War-time allies hushed up massacre of Poles: documents

WARSAW Tue Sep 11, 2012 9:47pm IST

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WARSAW (Reuters) - Franklin D. Roosevelt and Winston Churchill hushed up evidence the Soviet secret police had killed thousands of Polish men in the Katyn forest in 1940 for fear of alienating World War Two ally Josef Stalin, newly-declassified documents show.

An estimated 22,000 Polish military officers and intellectuals were killed in the massacre at Katyn, in western Russia, many of them trucked in from prison camps, shot in the head from behind, and shoved into mass graves.

The killings still cast a shadow over relations between Russia and Poland, but the new documents shift the focus elsewhere: to how Washington and London put fears of upsetting the Kremlin before exposing the truth.

Instead, for years they backed the Soviet Union's version of events that Nazi Germany was behind the massacre at Katyn despite dozens of intelligence reports and witness accounts pointing to Soviet involvement.

A telegram from U.S. military intelligence dated 28 May, 1943, responding to an offer of information about Katyn, put the allied position bluntly: "If you mean Katyn affair am interested only if report shows German complicity."

That telegram was among 1,000 pages of newly-declassified documents and photographs that were released late on Monday by the U.S. National Archives.

The documents - many of them marked secret or confidential - included a series of exchanges between British Prime Minister Churchill, U.S. President Roosevelt, and Soviet leader Stalin about reports emerging in April 1943 about the massacre.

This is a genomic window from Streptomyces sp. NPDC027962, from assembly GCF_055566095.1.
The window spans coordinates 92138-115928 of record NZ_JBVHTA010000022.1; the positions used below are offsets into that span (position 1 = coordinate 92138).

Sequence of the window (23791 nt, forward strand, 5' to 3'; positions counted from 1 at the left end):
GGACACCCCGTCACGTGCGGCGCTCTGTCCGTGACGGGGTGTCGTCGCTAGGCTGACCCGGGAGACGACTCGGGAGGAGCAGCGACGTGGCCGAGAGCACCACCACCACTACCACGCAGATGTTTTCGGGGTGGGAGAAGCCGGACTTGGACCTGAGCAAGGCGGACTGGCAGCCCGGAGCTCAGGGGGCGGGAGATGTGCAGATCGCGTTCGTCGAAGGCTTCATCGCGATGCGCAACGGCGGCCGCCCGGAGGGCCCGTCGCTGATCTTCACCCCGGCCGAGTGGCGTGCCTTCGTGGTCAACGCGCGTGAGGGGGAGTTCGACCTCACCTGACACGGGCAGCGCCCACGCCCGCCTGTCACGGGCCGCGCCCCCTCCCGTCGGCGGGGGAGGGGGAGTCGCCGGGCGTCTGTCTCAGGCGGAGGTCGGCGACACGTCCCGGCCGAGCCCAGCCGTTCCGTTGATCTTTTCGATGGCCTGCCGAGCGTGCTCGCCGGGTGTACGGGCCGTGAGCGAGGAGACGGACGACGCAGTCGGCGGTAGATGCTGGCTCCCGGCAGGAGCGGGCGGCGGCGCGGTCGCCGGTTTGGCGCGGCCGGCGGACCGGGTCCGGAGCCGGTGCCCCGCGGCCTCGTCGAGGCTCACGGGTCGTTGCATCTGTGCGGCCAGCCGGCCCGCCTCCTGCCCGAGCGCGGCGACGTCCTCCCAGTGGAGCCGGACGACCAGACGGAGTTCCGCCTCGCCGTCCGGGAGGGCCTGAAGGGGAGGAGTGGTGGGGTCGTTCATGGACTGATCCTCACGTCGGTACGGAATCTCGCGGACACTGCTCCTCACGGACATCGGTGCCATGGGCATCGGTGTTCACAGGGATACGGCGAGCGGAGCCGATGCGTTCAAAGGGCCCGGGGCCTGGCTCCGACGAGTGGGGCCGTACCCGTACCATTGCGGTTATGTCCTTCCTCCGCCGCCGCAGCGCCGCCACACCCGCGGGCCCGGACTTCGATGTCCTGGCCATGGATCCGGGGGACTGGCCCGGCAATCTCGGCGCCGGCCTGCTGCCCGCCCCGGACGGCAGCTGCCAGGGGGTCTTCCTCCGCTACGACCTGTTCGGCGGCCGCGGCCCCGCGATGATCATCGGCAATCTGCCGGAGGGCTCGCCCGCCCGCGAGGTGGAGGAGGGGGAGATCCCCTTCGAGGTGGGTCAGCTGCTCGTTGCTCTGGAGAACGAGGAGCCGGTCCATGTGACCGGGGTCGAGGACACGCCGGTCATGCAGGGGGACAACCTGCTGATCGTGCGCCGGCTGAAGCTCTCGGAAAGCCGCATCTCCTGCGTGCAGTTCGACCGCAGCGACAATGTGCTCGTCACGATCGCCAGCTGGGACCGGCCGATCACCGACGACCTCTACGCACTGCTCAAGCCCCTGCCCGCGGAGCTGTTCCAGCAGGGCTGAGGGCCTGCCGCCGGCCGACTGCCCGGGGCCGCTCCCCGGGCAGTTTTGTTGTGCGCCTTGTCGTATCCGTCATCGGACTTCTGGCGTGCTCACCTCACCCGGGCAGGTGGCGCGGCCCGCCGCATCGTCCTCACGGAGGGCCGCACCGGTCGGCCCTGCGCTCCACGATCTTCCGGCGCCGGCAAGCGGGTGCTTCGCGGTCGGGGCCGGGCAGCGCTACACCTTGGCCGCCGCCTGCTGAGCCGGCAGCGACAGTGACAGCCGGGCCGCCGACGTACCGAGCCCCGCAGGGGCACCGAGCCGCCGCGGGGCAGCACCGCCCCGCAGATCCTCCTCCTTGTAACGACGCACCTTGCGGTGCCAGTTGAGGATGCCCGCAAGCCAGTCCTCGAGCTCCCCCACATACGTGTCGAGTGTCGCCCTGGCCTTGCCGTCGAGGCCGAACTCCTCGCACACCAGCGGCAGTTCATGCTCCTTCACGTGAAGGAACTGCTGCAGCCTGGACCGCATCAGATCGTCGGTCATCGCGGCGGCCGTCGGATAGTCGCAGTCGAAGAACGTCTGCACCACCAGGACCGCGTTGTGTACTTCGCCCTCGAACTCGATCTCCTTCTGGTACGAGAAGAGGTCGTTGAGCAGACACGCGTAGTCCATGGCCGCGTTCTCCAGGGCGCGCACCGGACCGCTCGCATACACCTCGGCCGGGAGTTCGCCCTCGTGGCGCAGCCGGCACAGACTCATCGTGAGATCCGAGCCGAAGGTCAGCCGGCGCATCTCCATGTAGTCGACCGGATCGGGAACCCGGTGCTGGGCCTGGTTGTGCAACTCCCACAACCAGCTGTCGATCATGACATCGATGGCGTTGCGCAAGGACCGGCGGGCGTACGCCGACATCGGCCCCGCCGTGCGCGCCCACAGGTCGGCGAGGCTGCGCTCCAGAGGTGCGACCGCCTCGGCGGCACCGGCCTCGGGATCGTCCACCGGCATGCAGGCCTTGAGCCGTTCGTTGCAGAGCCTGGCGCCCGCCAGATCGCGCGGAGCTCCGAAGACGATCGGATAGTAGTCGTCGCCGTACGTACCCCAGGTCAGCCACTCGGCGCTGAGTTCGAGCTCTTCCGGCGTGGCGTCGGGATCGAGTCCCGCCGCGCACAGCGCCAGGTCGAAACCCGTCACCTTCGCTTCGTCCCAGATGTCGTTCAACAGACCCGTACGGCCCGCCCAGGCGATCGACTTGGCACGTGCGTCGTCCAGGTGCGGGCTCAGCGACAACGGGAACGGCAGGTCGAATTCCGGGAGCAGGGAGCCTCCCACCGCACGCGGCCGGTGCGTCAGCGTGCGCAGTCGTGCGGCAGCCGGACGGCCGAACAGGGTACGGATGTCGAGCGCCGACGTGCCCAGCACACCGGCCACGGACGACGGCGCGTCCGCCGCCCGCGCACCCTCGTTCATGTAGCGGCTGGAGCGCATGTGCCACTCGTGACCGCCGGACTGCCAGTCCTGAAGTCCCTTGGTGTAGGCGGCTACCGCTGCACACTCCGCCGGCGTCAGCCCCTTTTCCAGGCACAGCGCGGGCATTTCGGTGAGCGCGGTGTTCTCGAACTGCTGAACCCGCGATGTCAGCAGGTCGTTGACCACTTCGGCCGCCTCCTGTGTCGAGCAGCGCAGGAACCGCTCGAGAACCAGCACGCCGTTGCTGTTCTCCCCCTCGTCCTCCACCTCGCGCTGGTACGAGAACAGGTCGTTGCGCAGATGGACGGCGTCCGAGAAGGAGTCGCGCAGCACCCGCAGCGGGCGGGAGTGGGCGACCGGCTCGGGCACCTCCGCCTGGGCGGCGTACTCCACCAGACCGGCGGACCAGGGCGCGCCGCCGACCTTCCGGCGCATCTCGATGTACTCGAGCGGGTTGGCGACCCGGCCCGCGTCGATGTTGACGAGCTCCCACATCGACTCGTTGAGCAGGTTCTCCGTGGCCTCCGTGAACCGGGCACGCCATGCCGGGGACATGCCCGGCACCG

"COMMON SENSE"

Their concerns focused on a demand from the Polish government, in exile in London, for a Red Cross investigation into Soviet involvement in the killings, and a threat from Stalin to break off ties with the Polish government as a result.

Washington and London feared a row would harm the effort to defeat Nazi Germany and a letter from Roosevelt to Stalin said that Polish leader General Wladyslaw Sikorski "has erred" in pressing for an investigation.

"I am inclined to think that Prime Minister Churchill will find a way of prevailing upon the Polish government in London in the future to act with more common sense," Roosevelt wrote.

Churchill made a similar point to Stalin, saying in a note he would "oppose vigorously" any Red Cross investigation.

The documents showed that London and Washington had strong evidence of Soviet involvement as early as mid-1943, soon after German forces over-ran the Katyn area and found the mass graves.

This evidence included detailed accounts from officials in the Polish exiled government and reports from U.S. diplomats stating the Polish accounts were reliable.

Testimony also came from a U.S. prisoner of war, Lt. Col. John H. Van Vliet, who was taken to the massacre site by his German captors and sent coded messages back home about what he saw.

One document showed that people at the heart of the British government knew the Western allies were involved in a cover-up.

"We have been obliged to ... restrain the Poles from putting their case clearly before the public, to discourage any attempts by the public and the press to probe the ugly story to the bottom," wrote Owen O'Malley, Britain's ambassador to the Polish government in exile, in a May, 1943 letter.

"We have in fact perforce used the good name of England like the murderers used the conifers to cover up a massacre."

Churchill passed the diplomat's candid comments on to Roosevelt in a letter, and recommended that he read them.

But in keeping with the desire at the time to keep the Katyn affair quiet, the British leader asked that Roosevelt return the document afterwards for safekeeping, saying "we are not circulating it officially in any way."

Izabella Sariusz-Skapska, president of the Katyn Families Federation, said the new documents contained new details about how much was known at the time.

"The Western allies knew the exact truth about Katyn, but under war-time conditions, the truth was inconvenient."

She said she hoped the decision to de-classify the U.S. documents would put pressure on the Russian government to open up its own archives about Katyn. "If there is something that we are waiting for, it is there," she said.

(Additional reporting by Patrycja Sikora; Editing by Andrew Osborn)

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